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10-fold surge in SA teens treated for HIV - study

South Africa has the largest number of HIV-positive people in the world, with around 7.2 million carrying the virus, which causes Aids.

FILE: An HIV patient with medication. Picture: AFP

PARIS - The number of young people in South Africa receiving treatment for HIV has increased 10-fold within a decade, a major new study has found.

South Africa has the largest number of HIV-positive people in the world, with around 7.2 million carrying the virus, which causes Aids.

Researchers studied more than 700,000 young people receiving treatment for the infection and found 10 times the number of adolescents aged between 15-19 being treated compared with 2010.

Authors of the study, published in The Lancet HIV journal attributed the rise partly due to the success of Aids prevention programmes that result in better detection and treatment rates.

However, they found that fewer than 50% of young South Africans who present for HIV care go on to initiate antiretroviral therapy, which can prevent transmission and stops a patient developing Aids.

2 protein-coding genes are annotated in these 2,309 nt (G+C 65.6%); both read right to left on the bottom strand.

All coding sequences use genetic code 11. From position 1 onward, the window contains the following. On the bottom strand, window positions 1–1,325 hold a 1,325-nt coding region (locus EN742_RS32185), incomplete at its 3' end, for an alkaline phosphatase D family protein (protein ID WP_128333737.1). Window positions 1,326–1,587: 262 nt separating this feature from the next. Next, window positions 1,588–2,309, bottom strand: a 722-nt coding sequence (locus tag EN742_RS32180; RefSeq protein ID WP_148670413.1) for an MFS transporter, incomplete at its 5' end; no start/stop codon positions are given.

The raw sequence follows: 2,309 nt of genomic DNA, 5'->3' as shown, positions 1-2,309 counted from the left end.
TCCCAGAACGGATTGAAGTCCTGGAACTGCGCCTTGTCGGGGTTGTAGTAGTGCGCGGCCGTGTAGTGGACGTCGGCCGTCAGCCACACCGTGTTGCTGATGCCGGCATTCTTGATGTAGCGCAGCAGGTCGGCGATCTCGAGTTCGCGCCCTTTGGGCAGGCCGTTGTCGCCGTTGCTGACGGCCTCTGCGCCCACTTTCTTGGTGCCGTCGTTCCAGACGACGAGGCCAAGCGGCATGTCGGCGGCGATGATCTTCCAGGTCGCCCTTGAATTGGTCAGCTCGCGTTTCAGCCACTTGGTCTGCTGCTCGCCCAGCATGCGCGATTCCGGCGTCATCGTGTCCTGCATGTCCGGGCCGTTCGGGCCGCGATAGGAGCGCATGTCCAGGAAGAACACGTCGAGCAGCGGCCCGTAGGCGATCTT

"Despite the upswing in numbers initiating therapy, barriers persist that prevent many adolescents from starting treatment," said Mhairi Maskew from the University of Witwatersrand and the report's lead author.

These include concerns about stigma, a pervasive sense that clinics cannot guarantee patient confidentiality and increased domestic responsibilities for young people, especially in families where children have lost parents to HIV and Aids.

The study found that while those diagnosed with HIV were roughly split by gender, nine in 10 people actively receiving treatment were girls.

The authors said this was consistent with far higher rates of sexually-transmitted HIV infection in young women compared to young men.

Aids deaths have declined globally since the peak of the epidemic in the early 2000s, but an international Aids commission warned last year of a resurgence if the world's booming adolescent population weren't protected.

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